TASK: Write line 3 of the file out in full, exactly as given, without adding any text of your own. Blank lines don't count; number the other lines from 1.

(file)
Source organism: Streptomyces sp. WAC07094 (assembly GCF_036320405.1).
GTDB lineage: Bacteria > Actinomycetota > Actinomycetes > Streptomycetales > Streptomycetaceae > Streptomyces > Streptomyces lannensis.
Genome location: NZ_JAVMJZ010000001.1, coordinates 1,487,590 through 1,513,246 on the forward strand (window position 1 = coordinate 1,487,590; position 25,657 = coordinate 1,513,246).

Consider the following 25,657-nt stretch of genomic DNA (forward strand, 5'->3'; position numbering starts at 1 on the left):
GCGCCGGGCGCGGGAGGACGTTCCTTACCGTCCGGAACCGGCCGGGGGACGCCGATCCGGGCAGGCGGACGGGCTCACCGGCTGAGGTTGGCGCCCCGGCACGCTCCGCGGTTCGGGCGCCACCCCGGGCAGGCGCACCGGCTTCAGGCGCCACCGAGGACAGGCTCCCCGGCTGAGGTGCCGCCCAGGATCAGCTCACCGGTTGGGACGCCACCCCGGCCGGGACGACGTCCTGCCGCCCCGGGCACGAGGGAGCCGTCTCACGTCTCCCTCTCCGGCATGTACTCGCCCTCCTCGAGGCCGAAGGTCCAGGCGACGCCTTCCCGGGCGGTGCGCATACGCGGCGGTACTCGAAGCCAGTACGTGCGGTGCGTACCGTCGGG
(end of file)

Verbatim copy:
Genome location: NZ_JAVMJZ010000001.1, coordinates 1,487,590 through 1,513,246 on the forward strand (window position 1 = coordinate 1,487,590; position 25,657 = coordinate 1,513,246).